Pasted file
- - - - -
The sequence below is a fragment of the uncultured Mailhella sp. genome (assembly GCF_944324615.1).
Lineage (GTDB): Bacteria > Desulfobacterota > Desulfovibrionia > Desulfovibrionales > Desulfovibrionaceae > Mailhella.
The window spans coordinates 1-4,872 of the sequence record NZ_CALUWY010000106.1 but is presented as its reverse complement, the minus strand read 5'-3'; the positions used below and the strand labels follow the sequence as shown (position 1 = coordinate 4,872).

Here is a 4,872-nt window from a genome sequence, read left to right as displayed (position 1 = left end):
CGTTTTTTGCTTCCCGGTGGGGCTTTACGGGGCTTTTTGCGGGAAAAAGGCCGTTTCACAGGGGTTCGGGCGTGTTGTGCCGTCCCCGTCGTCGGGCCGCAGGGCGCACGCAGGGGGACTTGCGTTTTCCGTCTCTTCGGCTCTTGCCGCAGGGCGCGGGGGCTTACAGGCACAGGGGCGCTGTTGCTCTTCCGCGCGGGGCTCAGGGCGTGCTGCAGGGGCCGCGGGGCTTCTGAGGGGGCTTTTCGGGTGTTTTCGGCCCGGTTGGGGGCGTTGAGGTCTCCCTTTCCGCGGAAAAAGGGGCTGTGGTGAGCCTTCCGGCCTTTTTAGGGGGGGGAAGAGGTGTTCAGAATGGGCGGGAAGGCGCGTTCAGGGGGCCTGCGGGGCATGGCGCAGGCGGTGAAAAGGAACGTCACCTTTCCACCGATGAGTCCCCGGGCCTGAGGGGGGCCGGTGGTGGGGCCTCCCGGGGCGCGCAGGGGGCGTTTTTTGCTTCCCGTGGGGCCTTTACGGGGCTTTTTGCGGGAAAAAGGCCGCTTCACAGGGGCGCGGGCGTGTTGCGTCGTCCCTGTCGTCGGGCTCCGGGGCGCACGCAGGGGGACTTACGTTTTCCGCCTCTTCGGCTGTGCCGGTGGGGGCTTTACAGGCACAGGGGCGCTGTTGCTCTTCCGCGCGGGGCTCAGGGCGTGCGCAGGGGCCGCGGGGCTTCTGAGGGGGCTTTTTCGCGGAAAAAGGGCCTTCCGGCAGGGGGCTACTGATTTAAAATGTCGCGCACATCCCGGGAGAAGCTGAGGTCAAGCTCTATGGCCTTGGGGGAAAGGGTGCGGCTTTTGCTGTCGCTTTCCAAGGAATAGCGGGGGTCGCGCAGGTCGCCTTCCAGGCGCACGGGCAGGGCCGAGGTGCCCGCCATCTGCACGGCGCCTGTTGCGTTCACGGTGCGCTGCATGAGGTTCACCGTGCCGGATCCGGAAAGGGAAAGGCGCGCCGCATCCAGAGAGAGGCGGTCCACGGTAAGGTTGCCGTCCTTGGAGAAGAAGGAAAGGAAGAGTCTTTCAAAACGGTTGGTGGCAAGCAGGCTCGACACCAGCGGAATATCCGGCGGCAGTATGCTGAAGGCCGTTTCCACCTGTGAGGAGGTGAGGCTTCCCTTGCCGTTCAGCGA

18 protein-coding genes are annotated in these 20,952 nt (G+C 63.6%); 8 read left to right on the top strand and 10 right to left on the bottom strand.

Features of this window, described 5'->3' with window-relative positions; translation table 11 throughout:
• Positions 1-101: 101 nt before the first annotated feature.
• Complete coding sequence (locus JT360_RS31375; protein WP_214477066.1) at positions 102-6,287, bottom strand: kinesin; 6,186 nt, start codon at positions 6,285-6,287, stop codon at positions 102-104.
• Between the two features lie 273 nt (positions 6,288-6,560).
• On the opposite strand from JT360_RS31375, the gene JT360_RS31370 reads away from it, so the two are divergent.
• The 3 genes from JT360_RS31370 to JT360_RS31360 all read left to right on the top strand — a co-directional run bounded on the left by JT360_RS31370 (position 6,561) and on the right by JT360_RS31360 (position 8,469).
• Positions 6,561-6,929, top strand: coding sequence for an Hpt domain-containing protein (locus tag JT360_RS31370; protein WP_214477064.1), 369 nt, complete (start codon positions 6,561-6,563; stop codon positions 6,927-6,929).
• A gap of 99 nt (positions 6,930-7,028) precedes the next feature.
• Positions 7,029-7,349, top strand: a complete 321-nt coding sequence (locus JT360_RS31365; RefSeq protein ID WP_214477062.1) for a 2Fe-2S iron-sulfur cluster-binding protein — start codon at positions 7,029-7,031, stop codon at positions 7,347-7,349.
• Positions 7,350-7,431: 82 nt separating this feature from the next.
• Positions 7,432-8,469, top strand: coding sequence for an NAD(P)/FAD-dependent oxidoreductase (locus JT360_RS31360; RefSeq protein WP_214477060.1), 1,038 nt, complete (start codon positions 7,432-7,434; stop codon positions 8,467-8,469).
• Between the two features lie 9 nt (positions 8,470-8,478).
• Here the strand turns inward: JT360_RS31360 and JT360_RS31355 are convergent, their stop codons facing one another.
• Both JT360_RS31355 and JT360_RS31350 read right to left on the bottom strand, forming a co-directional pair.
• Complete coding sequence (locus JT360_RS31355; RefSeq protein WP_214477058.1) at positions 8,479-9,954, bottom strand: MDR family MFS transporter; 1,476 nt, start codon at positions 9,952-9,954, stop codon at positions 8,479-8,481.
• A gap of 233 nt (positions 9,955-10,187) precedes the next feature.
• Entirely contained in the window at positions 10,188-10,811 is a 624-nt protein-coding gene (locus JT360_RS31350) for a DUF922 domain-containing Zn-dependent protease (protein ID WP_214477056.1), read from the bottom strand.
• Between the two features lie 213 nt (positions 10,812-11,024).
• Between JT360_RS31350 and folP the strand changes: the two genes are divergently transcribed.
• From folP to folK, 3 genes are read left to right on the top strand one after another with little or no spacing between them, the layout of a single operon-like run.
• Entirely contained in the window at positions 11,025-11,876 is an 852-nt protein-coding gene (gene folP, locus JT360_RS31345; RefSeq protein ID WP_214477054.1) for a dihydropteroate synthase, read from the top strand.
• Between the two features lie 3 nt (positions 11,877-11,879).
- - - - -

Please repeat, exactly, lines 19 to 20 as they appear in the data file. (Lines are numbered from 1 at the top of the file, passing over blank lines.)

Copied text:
• Here the strand turns inward: JT360_RS31360 and JT360_RS31355 are convergent, their stop codons facing one another.
• Both JT360_RS31355 and JT360_RS31350 read right to left on the bottom strand, forming a co-directional pair.